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Editor's blog Tuesday 9th February 2010: Variation of supply and cost – higher quality with fewer resources

The NHS Confederation’s impressive policy salon series launched itself into 2010 with gusto: its January iteration looking at the hardy perennial issue of variations of supply and cost.

The main speaker of Variation of supply and cost – higher quality with fewer resources was a visiting US academic expert, involved in the production of the leading ‘blble’ on healthcare variation in the USA.

He was introduced by a UK policy expert, who touched on the relevance of variations to the current stage of UK health reform, with specific reference to the current health select committee inquiry into commissioning, and its focus on provider dominance. The recent Nuffield Trust report into variation between the four NHS ‘home nations’ differences was also highlighted. Drawing attention to variation is, warned the UK speaker, “unpopular and hard to establish”, but vital to meaningful healthcare improvement – especially the “key message that more is not always better”.

The findings of significant variation in US healthcare had, noted the UK speaker, been replicated in UK studies of the NHS – the first major study, by Newton and others in the Oxford region found huge variations of up to 40% in practice. McPherson’s 1996 work on the whole of England found 90% high-low variation, and Bevan’s 2004 work finding 50-70% high-low variation.

The main speaker described how work on the US reference book had begun in the late 1970s, to examine dilemmas of access, quality and costs, and draw lessons from unwarranted variations in effective care. Unwarranted variation is defined as that which cannot be explained by patient illness; the dictates of evidence-based medicine; and / or patient preference.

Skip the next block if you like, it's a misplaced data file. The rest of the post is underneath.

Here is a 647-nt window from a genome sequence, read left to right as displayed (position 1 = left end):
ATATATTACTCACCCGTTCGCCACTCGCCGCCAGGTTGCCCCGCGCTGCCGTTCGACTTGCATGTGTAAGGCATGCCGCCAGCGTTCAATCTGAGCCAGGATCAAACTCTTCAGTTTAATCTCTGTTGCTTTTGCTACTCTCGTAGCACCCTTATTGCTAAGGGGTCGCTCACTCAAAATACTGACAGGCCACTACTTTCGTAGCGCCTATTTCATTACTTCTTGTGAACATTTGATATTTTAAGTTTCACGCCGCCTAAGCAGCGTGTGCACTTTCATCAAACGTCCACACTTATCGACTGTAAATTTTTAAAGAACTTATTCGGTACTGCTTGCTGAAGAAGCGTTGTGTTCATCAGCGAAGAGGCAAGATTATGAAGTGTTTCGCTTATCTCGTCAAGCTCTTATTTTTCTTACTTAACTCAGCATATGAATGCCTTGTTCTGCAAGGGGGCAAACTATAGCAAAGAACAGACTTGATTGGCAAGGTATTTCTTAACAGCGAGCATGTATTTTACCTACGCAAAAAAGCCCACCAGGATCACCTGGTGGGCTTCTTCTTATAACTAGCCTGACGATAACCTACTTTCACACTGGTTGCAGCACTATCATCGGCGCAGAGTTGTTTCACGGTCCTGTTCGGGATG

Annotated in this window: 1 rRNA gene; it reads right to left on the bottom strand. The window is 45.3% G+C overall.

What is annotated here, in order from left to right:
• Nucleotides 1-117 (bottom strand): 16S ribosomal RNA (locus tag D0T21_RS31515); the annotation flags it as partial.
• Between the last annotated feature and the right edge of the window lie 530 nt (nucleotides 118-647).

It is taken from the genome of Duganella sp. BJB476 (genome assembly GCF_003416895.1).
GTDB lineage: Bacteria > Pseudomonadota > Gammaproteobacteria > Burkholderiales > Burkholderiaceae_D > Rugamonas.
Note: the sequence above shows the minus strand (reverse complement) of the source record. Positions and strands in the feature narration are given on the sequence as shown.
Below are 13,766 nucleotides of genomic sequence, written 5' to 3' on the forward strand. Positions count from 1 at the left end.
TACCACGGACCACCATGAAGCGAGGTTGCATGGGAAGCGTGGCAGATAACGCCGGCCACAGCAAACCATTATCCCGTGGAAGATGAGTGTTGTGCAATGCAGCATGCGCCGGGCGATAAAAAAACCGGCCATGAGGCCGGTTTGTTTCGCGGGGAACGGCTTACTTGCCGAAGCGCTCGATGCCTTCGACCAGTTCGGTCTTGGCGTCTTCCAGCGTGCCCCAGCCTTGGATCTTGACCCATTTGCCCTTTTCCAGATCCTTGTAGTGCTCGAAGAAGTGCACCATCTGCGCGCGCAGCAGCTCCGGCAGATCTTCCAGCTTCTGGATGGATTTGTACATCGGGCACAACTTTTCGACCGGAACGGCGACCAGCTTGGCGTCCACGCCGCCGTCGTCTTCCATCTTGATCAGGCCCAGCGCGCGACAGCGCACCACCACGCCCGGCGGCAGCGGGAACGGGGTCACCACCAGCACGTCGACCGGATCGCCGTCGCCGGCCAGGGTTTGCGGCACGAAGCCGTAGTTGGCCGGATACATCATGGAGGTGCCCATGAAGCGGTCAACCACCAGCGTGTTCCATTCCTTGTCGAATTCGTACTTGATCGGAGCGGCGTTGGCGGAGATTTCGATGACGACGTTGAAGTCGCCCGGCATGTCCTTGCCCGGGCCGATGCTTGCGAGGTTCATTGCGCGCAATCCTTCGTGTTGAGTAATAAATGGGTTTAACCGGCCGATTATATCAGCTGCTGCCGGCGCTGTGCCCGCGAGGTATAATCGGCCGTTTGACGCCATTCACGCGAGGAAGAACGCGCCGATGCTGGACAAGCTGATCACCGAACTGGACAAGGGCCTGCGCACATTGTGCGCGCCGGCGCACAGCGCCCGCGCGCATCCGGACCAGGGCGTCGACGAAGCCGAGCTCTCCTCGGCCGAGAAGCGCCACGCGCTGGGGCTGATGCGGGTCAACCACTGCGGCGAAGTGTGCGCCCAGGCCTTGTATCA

One would naturally expect some variation in medicine. Additionally, the sense of patient preference and choice driving decisions in the US remains a very strong notion. Patients value things differently to providers. This reference work is about what is termed ‘residual variation’, that we can lay at the feet of providers.

So these are nuisance factors, to control out so we can assess providers fairly.

The process started in 1973, when Jack Wennberg’s study of Vermont (published in Science) looked at small-area variation in health care delivery. It had very good data, including nursing homes, physician visits, hospital utilisation. Another critical aspect of this was the geography of Vermont - very conducive to studies, with its scattered small town and very small city and rural community population. Small hospitals were evenly scattererd, possibly due to the population being generally loyal to their local hospital, as are physician staff. Loyalty of this kind allowed the study to create hospital service areas – markets for acute medical care. An epidemiologist, Wennberg applied populations and denominators to this work, which was interested in events of medical care, and population-based measurements. The Wennberg study described tremendous variation across a relatively homogenous population. Medical journals would not publish it.

Variations were seen in physician use, bed and physician capacity. The immediate response was that Vermont’s local populations really differed significantly and it was all about what patients needed (and later, questions of what they wanted).

Today, the nationwide US study compares the biggest Los Angeles hospitals against the Mayo Clinic. But variation has remaine3d tremendously high in Vermont as recently as four years ago. (Wennberg surveyed the Vermont population with Fowler to assess their posited health variations in response to criticism of his ’73 findings, and found them quite slight).

In the early 1990s, the team behind the national study sought a way to project their findings into the national publlic policy world much more visibly, as the Dartmouth Atlas (www.dartmouthatlas.org). Wennberg realised that the real audience for this  would be public policy thinkers; congressional staffers; and people in Congress. They needed peer influence, but knew the limitations of publishing for an academic saudience, all reading one another’s work in ‘very good research journals and having those we know read our paper’.

The Atlas is not peer-reviewed. Instead, it gives a display of variation, and supplies interpretation and suggests remedies. There have been 20 national editions, some condition-specific. In the first 6 months of 2009, the website had 118 million media impressions, and about 2,000 unique media markets.